Immigration Law Protesters Detained Outside Alabama Senate
Six people protesting the state's controversial immigration law were led away and detained Thursday morning after a sit-down protest near the Alabama Senate chamber.
The protesters prayed and sang "Amazing Grace" and "This Light of Mine," and called for the repeal of the controversial law before being led to a separate room in the Alabama State House. Two senators knelt and prayed with the protesters, but were not detained.
The six were released later in the day.
Rev. Angela Wright, pastor of Beloved Community United Church of Christ in Birmingham, identified the protesters as the Rev. Fred Hammond of Tuscaloosa; Clemencia Robledo of Tuscaloosa; Hope Hamilton Schumacher of Birmingham; John Estes of Birmingham; Salvadore Cervantes of Montgomery and Drew Statham of Birmingham. Wright said they were members of Alabama’s Conscience, a group seeking repeal of the law, known as HB 56.
The protesters wore white T-shirts with “Repeal Alabama’s Pain” written in red. Schumacher called “For all mothers separated from their children,” as security came by. Schumacher brought her baby with her to protest; the child was given to another member in the crowd before Schumacher was arrested.
“Stop the pain of Alabama,” Cervantes said while being detained.
Pat Harris, the secretary of the Senate who presides over the daily operations of the chamber, said those who were handcuffed were not arrested and that no charges were pressed. He said they were handcuffed initially after they blocked the walkways outside of the Senate chamber and that, after they had been asked to move out of the aisle, some began to assemble again in the walkway. Harris said the protesters were taken downstairs and he discussed the incident with security.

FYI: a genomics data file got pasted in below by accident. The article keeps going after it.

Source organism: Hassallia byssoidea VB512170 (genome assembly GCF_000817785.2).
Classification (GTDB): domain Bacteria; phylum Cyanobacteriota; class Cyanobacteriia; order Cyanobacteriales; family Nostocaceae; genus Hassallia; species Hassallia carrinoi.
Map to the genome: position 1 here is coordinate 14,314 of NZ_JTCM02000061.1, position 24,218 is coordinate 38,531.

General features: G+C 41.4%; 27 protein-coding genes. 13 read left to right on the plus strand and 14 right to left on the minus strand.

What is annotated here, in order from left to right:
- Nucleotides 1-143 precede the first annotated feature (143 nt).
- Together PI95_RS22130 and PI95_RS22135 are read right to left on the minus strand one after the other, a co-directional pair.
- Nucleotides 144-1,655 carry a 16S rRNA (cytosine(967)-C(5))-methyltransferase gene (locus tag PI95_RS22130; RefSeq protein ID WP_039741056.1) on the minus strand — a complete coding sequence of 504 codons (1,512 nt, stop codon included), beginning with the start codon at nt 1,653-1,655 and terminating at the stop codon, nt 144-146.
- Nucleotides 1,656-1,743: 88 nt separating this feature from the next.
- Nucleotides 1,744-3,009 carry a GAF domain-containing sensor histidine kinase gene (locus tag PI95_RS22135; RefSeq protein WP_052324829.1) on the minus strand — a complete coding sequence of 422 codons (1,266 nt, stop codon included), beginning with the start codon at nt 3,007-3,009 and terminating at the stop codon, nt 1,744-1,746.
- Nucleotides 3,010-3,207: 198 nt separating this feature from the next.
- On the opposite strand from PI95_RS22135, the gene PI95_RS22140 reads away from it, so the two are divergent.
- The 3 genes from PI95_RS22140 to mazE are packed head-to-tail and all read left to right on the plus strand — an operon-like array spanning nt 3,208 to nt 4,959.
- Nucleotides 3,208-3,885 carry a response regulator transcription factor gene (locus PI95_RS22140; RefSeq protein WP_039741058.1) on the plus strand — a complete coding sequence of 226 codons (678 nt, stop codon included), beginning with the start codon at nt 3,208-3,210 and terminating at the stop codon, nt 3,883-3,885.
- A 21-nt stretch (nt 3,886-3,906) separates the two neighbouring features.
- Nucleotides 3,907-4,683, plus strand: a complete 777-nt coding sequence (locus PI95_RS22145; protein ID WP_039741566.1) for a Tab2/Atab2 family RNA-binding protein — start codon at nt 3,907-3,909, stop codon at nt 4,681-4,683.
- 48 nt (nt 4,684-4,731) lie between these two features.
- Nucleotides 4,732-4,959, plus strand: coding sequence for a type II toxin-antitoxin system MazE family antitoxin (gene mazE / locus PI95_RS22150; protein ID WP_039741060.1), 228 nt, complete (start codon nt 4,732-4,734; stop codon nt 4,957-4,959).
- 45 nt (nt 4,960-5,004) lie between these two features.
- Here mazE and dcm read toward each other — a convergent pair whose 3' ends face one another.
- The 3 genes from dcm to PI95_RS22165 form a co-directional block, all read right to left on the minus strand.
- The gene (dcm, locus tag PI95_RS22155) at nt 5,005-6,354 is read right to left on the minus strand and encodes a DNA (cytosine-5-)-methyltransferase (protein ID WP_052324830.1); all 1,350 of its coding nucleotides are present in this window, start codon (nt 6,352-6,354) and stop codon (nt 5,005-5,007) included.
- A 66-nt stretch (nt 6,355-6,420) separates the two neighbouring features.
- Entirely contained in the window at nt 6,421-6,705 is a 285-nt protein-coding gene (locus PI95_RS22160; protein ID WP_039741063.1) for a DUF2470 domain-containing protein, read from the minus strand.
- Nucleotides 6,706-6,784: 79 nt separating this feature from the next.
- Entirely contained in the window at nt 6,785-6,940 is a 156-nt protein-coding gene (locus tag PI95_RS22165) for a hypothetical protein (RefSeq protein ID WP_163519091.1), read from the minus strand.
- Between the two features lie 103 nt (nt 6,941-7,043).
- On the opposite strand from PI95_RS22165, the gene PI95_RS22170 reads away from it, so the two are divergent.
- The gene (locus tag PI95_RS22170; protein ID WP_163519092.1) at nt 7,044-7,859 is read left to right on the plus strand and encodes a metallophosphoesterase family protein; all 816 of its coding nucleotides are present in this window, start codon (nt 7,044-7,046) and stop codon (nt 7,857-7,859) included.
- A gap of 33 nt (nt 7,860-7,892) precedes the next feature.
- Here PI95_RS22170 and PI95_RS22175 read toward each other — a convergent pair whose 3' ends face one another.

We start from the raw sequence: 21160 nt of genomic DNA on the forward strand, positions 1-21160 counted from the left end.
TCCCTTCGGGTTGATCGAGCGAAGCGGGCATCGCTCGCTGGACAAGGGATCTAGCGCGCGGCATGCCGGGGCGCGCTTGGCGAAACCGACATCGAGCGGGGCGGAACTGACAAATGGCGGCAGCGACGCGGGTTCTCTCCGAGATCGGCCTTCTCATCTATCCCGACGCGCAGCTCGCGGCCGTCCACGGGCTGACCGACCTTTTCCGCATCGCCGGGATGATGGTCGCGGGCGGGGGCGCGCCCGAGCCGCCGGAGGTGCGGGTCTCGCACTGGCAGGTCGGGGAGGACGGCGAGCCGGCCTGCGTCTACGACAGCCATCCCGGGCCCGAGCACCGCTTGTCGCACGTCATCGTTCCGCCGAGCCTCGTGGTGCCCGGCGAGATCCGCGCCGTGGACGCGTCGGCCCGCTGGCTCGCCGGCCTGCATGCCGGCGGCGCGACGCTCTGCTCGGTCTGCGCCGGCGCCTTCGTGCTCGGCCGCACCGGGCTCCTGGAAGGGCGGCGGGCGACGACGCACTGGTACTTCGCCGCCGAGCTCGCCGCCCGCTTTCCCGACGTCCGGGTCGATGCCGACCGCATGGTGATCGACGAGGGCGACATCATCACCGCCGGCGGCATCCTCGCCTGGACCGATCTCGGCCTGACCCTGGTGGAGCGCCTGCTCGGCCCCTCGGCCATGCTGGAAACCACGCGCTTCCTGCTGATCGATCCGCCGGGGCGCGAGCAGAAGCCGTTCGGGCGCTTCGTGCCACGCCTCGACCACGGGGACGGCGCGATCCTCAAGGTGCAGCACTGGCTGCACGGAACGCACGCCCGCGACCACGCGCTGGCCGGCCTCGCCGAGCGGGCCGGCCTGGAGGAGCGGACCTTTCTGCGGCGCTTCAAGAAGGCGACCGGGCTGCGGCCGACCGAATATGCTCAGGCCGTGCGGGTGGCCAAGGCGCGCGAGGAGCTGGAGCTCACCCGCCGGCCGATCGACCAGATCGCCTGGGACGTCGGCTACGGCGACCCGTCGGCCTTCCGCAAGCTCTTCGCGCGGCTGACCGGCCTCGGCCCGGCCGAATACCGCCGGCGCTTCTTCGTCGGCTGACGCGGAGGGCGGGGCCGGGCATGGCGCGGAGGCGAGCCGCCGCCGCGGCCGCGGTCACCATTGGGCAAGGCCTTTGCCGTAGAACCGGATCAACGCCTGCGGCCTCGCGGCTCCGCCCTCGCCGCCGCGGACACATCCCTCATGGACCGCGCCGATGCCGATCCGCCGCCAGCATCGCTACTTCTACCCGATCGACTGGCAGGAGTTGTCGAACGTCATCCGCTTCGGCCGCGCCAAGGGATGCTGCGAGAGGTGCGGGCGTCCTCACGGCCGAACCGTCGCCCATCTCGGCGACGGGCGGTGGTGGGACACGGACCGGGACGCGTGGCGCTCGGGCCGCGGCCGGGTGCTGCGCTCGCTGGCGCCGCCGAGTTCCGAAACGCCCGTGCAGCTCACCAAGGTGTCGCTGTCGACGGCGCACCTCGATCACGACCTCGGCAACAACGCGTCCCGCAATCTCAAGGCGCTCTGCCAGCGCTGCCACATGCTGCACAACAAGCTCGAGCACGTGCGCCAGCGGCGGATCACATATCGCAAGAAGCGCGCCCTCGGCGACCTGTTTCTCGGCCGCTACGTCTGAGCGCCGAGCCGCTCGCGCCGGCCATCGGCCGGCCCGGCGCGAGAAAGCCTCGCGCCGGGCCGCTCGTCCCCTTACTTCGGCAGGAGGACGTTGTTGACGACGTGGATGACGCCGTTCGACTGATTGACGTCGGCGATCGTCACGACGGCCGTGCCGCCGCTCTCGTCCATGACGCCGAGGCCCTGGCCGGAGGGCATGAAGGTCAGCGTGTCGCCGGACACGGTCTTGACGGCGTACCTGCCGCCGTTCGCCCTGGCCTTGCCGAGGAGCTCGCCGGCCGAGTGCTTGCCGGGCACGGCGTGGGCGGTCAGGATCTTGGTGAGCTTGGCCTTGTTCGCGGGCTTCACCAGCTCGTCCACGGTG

"We made the decision not to press any charges," Harris said
The Senate is expected to consider changes to the law that passed the House last month. A date has not been set. Opponents have called for the repeal of the law, and have increased demonstrations and protests at the State House in recent weeks.
“The purpose was twofold,” Wright said. “One purpose was to express moral outrage and opposition to HB 56, Alabama’s inhumane immigration law, and secondly to challenge the Senate to take action and to move through their fear of standing up to the opposition they face.”
Sens. Bobby Singleton, D-Greensboro and Quinton Ross, D-Montgomery, knelt and prayed with the six as they were led away by Capitol Police. Singleton demanded the police take them away as well.
“They have a right for their voices to be heard,” Singleton said. Neither man was detained.
Both Singleton and Ross want to see the law repealed. Ross said the law was destructive.
“We need to be thinking about keeping families together,” he said. “We don’t need to destroy families.”